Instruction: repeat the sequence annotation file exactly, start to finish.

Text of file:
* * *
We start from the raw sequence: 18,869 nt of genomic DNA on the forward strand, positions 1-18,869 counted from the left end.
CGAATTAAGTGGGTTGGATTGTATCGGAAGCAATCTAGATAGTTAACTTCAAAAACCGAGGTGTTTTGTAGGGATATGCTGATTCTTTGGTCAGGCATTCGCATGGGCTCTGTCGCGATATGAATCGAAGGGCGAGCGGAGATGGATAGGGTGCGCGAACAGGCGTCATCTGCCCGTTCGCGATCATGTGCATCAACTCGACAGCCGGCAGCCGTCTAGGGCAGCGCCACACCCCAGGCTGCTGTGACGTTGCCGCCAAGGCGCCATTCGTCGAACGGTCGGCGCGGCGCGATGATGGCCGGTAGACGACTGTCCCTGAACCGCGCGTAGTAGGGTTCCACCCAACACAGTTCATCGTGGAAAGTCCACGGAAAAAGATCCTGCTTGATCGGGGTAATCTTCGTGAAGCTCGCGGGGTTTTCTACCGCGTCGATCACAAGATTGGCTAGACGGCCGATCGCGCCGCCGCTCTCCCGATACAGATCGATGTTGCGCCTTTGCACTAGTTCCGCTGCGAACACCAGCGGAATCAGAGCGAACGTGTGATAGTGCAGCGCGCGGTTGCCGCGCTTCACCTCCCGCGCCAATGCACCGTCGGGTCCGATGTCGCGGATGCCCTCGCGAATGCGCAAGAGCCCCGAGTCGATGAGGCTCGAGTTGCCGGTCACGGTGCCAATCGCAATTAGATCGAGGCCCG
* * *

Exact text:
We start from the raw sequence: 18,869 nt of genomic DNA on the forward strand, positions 1-18,869 counted from the left end.
CGAATTAAGTGGGTTGGATTGTATCGGAAGCAATCTAGATAGTTAACTTCAAAAACCGAGGTGTTTTGTAGGGATATGCTGATTCTTTGGTCAGGCATTCGCATGGGCTCTGTCGCGATATGAATCGAAGGGCGAGCGGAGATGGATAGGGTGCGCGAACAGGCGTCATCTGCCCGTTCGCGATCATGTGCATCAACTCGACAGCCGGCAGCCGTCTAGGGCAGCGCCACACCCCAGGCTGCTGTGACGTTGCCGCCAAGGCGCCATTCGTCGAACGGTCGGCGCGGCGCGATGATGGCCGGTAGACGACTGTCCCTGAACCGCGCGTAGTAGGGTTCCACCCAACACAGTTCATCGTGGAAAGTCCACGGAAAAAGATCCTGCTTGATCGGGGTAATCTTCGTGAAGCTCGCGGGGTTTTCTACCGCGTCGATCACAAGATTGGCTAGACGGCCGATCGCGCCGCCGCTCTCCCGATACAGATCGATGTTGCGCCTTTGCACTAGTTCCGCTGCGAACACCAGCGGAATCAGAGCGAACGTGTGATAGTGCAGCGCGCGGTTGCCGCGCTTCACCTCCCGCGCCAATGCACCGTCGGGTCCGATGTCGCGGATGCCCTCGCGAATGCGCAAGAGCCCCGAGTCGATGAGGCTCGAGTTGCCGGTCACGGTGCCAATCGCAATTAGATCGAGGCCCG